Forests of 200-year-old saguaro cactus stretch out across rolling hills as far as one can see. A low-lying desert realm is punctuated by islands of forested mountains rising to 9,000 feet above sea level.
History runs deep here. The first Spanish mission was built in 1776. This was the land of Geronimo and Cochise. In 1881, Wyatt Earp, Doc Holliday, and the Clantons fought it out at the OK Corral.
This is southeastern Arizona. An abundance of riding opportunities await the traveler in this sun-filled country. Here, we give you a quick overview of eight destinations, plus a listing of four guest ranches, in this beautiful and varied land.
Arizona Horseback Experience
Located near Sonoita, this outfit offers day rides, rides to wineries, and multiday pack trips into southeast Arizona backcountry. Contact: (520) 455-5696; www.horsebackexperience.com.
Catalina State Park
Located just north of Tucson, this park offers miles of scenic trails and a well-organized horse camp. Contact: (520) 628-5798; www.azstateparks.com/parks/cata/index.html.
Ride to old historic Fort Bowie, established in 1862 and operated until 1894. Travel southeast of Willcox on Highway 186, and turn off on the gravel road to Fort Bowie. Ride from West Apache Pass, and you can follow the original Butterfield Stagecoach route, see ruins of a stage station, explore a cemetery, and wander through the remains of Fort Bowie. Contact: (520) 847-2500; www.nps.gov/fobo/index.htm.
Ride to a historic ghost town and former cattle ranch. Kentucky Camp was built in 1904 as the headquarters of the Santa Rita Water and Mining Company. Later, it became a cattle ranch. In 1989, it was acquired by the Coronado National Forest. Drive north of Sonoita on Highway 83, turn west on Gardner Canyon Rd., and follow the signs to the trailhead. Contact: (520) 281-2296; www.fs.fed.us/r3/coronado.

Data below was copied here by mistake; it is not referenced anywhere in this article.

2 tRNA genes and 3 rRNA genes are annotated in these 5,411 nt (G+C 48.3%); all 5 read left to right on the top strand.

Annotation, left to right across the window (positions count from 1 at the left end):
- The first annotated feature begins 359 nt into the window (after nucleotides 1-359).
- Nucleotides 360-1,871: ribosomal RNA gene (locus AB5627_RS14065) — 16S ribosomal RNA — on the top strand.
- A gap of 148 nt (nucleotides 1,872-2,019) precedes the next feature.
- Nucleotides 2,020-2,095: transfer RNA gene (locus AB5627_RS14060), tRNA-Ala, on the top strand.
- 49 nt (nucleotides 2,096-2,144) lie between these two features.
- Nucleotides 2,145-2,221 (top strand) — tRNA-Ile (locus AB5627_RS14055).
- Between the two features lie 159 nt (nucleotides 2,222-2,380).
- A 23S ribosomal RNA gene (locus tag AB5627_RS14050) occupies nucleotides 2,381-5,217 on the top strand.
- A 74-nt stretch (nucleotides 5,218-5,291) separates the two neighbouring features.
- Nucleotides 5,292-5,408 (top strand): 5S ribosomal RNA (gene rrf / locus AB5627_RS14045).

Drive west of Willcox for 30 miles on a generally good gravel road to this gem owned by The Nature Conservancy. Corrals are provided for your equine partners. Stay in cabins, soak in natural mineral water on the premises, and ride right out of the corrals. Contact: (520) 212-4295; www.nature.org/wherewework/northamerica/states/arizona/preserves/art22004html.
OK Corral, Inc.
Operated by Ron Feldman, this guide service is located just northeast of Apache Junction. It has corrals and recreational-vehicle spots for your rig. It offers hourly rides, as well as one- to five-day pack trips into the Superstition Mountains (below). Contact: (480) 982-4040; www.okcorrals.com.
The Superstition Mountains
A number of trails wind through this designated wilderness. With your own horse, try the First Water Trailhead northeast of Apache Junction. Ride into the nearby tourist ghost town of Goldfield. Tie your horse at the hitching rail, and savor a cold drink at the Mammoth Saloon.
Tombstone Livery Stable
Here’s a great place to soak up history and stay with your own horse. The owners can give you tips on fun places to ride, including remains of an old Spanish mission, ghost towns, and river trails. Check out nearby Tombstone, site of Wyatt Earp’s shoot out with the Clanton gang. Contact: (520) 457-3559; www.tombstonelivery.com.
Triangle T Guest Ranch
Situated near Dragoon, here you can camp with your trailer or stay in a charming cabin. Corrals are available. A number of old Western movies were filmed here. Trailer to nearby Cochise Stronghold for a unforgettable ride. Contact: (520) 586-7533; www.azretreatcenter.com.
Kent and Charlene Krone combine their interest in photojournalism with a passion for horses. They’ve sold photos to magazines, books, calendars, postcards, and video producers for more than 20 years.
If you want to ride, relax, and have all the frills, check out one of these southeast Arizona guest ranches. (Our personal favorite is Tanque Verde Ranch)
Grapevine Canyon Ranch
(520) 826-3185; www.gcranch.com
Kay Bar L
(520) 299-RIDE ; www.lazykbarranch.com
Tanque Verde Ranch
(800) 234-3833; www.tanqueverderanch.com
White Stallion Ranch
(888) 977-2624; www.wsranch.com